NOW ON VIEW: Historias/Histories

28 Jan

La Sierra University Brandstater Gallery–4500 Riverwalk Parkway Riverside, CA 92515

February 17-March 9, 2009

Closing Reception:  March 9, 2009, 6-8 p.m.

Artist’s Talk:  March 9, 2009, 6:15 p.m.

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Historias/Histories

Artist Statement

“Hermosa Encuentra la Vida, Quien la Construye Hermosa”—Otto Rene Castillo

(Those who find life beautiful, constructed it beautifully)

My great-grandmother, who stayed with us often when I was a child, was a small woman who was known for her exquisite soups.  The family often joked that “Antuca” (her name was Antonia) could take an old sock, leftover pasta, a bone and a handful of beans and create the tastiest concoction you had ever had the privilege of consuming.  She was always hovering over a steaming pot in my mother’s kitchen, warning us to keep away from it for fear of us burning ourselves, but I never could stay away.

Years later, after she passed away, my mother told me the stories that made up Antuquita’s life as young, poor washerwoman in Lima, Peru.  Her sexual assault by an employer who was also housing her, an ensuing unwanted pregnancy, the way she was thrown out onto the street after the employer took her child and how she met my great-grandfather, a police officer on the night beat, as she wandered around that night without a place to stay.  I realized that my great-grandmother, as inventive as she was with her soups, had created something even more complex for herself with odds and ends that destiny provided:  her life. 

This is the basis for the print, El Caldo de la Antuca.  It depicts my great-grandmother with my sister and me, products of that woman’s legacy of throwing things together in order to create something from scraps.  We look over her shoulder and marvel at the history of that diminutive woman who always seemed to have a spoon in her hand.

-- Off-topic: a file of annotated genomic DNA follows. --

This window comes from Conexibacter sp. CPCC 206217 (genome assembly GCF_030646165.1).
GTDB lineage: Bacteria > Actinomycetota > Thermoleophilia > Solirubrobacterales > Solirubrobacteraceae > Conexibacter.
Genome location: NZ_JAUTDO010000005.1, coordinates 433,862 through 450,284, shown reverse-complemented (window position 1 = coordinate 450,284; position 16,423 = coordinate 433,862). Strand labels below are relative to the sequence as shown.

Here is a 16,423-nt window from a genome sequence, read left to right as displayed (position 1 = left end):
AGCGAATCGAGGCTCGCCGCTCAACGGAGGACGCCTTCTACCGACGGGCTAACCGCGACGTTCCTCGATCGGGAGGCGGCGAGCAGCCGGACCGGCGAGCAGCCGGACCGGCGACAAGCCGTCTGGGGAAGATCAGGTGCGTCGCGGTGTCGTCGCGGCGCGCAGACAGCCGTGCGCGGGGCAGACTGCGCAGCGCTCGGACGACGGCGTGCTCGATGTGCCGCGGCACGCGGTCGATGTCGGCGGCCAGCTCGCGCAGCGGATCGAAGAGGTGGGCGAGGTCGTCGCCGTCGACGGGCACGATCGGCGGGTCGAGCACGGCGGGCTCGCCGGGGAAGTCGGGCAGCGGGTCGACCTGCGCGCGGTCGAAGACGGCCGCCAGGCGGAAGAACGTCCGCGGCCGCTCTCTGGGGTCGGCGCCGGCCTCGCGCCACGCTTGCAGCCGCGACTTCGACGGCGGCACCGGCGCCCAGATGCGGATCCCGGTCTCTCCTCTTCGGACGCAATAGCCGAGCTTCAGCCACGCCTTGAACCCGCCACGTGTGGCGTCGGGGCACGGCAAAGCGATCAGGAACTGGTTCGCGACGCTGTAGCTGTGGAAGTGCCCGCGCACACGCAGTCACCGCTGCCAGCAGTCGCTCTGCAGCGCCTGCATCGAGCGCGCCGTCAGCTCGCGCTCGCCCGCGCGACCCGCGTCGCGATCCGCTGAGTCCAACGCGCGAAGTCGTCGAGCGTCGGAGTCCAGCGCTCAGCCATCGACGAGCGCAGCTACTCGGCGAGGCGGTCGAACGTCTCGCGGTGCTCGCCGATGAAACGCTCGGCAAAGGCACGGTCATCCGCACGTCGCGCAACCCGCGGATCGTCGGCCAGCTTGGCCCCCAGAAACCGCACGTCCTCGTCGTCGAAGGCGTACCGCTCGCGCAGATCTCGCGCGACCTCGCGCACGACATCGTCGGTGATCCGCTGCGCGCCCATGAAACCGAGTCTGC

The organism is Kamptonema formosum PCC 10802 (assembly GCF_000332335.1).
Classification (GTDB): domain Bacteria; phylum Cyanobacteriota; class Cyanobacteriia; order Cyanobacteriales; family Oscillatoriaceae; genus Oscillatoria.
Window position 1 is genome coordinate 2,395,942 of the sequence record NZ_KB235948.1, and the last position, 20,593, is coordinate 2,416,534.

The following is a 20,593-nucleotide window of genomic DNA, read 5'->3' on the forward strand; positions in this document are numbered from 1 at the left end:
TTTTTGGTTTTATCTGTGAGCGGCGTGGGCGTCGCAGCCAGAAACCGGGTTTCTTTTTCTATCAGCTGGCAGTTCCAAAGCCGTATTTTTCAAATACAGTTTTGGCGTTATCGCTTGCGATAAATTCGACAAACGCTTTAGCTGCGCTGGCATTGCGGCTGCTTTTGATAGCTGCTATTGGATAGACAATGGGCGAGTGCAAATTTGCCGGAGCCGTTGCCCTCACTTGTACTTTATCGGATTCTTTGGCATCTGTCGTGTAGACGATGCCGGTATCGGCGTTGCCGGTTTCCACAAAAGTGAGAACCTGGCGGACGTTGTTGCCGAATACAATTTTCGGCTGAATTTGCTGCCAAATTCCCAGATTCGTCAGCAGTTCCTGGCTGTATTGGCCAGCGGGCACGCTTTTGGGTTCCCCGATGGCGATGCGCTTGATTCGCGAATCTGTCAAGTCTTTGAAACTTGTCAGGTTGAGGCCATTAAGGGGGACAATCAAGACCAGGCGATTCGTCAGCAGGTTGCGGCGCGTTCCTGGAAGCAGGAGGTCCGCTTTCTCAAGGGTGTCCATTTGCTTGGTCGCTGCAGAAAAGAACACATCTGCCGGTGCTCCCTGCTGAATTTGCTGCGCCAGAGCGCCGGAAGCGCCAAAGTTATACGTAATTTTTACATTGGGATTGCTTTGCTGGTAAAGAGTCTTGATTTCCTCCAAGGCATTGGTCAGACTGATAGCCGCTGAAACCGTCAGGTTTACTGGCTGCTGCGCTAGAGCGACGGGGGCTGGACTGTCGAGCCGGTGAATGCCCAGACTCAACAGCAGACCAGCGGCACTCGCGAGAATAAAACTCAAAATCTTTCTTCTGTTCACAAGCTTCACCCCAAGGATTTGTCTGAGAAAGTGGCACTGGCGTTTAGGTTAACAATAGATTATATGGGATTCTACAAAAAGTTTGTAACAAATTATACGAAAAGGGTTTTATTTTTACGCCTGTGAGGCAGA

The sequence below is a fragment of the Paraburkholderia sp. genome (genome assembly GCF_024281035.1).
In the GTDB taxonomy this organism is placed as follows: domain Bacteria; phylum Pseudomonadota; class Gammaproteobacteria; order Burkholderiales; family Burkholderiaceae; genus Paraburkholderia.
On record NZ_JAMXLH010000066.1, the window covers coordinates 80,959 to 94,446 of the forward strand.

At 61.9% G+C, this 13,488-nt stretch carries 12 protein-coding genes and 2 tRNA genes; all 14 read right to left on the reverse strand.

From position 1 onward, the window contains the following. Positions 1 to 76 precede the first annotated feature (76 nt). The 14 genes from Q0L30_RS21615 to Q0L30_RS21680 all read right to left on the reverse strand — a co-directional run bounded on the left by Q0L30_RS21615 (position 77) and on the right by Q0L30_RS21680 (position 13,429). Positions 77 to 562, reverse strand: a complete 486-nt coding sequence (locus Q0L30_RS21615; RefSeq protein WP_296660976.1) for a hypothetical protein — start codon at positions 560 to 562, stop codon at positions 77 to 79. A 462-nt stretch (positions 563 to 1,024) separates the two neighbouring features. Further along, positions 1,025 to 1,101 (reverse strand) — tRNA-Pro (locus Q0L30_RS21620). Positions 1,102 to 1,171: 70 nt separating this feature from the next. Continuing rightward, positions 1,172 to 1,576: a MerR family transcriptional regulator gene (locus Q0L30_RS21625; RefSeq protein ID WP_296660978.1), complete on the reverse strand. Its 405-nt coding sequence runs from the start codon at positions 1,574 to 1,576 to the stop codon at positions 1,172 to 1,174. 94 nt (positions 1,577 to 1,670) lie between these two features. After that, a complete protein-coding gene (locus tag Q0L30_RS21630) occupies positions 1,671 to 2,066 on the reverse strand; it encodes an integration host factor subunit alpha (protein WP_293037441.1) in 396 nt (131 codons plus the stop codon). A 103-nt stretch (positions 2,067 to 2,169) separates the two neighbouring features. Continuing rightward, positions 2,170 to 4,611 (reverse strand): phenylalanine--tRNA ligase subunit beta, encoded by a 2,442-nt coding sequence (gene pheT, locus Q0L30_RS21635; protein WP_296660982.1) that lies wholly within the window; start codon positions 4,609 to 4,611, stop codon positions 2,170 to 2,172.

In The Book of Embraces, Eduardo Galeano writes, “Para que escribe uno, si no es para juntar sus piezas?”  (Why does one write, if not to put one’s pieces together).  This exhibit is a manifestation of that credo, visual pieces of a more complex puzzle of stories that I have been told or have witnessed in my short life. 

Why tell these stories?  In speaking to other children of immigrants, specifically from Latin America, I realize that my stories are common amongst those of us who are the results of the colonization of the Western Hemisphere.  My parents’ lives as Mexican and Peruvian immigrants are part of a larger history of displaced peoples.  Small vignettes of a larger movement of peoples who have always existed on the Western Hemisphere and who, with adjustments to their cultural traditions, languages and religious practices, continue to thrive on three continents.

This exhibition is a visual sampling of “historias”—the small, personal stories that belong to my family, as well as a witness to the bigger, “History” of a people of diverse ethnicities, religious practices and phenotypes who manifest themselves in me. 

There is a second history that makes an appearance in this exhibition.  As an artist, I also am the product of a long line of craftspeople.  The process of printmaking–one of the oldest surviving art traditions—has a long and fascinating history that also spans continents. It is an egalitarian tradition, accessible to many and most commonly utilized to illustrate narratives, to tell stories. 

Originally developed in China to distribute Buddhist texts, it was soon appropriated by Christians to teach its own illiterate people via pictures and later to print religious texts.  Naturally, it would soon make its way to the Americas where artists of the Taller de Grafica Popular in Mexico and the Indigenistas of South America would take advantage of its accessibility to distribute literature and images to working class and indigenous peoples. 

Printmaking continues to be popular the world over and, as a new generation of artists embraces it, we are privileged to witness more diverse and yet familiar stories.  Stories like Antuca’s story: of displacement, making new homes in new places, domesticity, love, pain and memories.  Stories that mark us as individuals but allow us to identify with each other as human:  stories that allow us to pull our pieces together.

The exhibit includes an explanation and photographs of the process of printmaking, a small exhibit of the tools used by printmakers, as well as samples of wood and linoleum blocks. 

A link to the La Sierra University Website with an article by Darla Martin Tucker can be found here

Please keep a lookout for an article about my work in La Prensa Latina on February 27!

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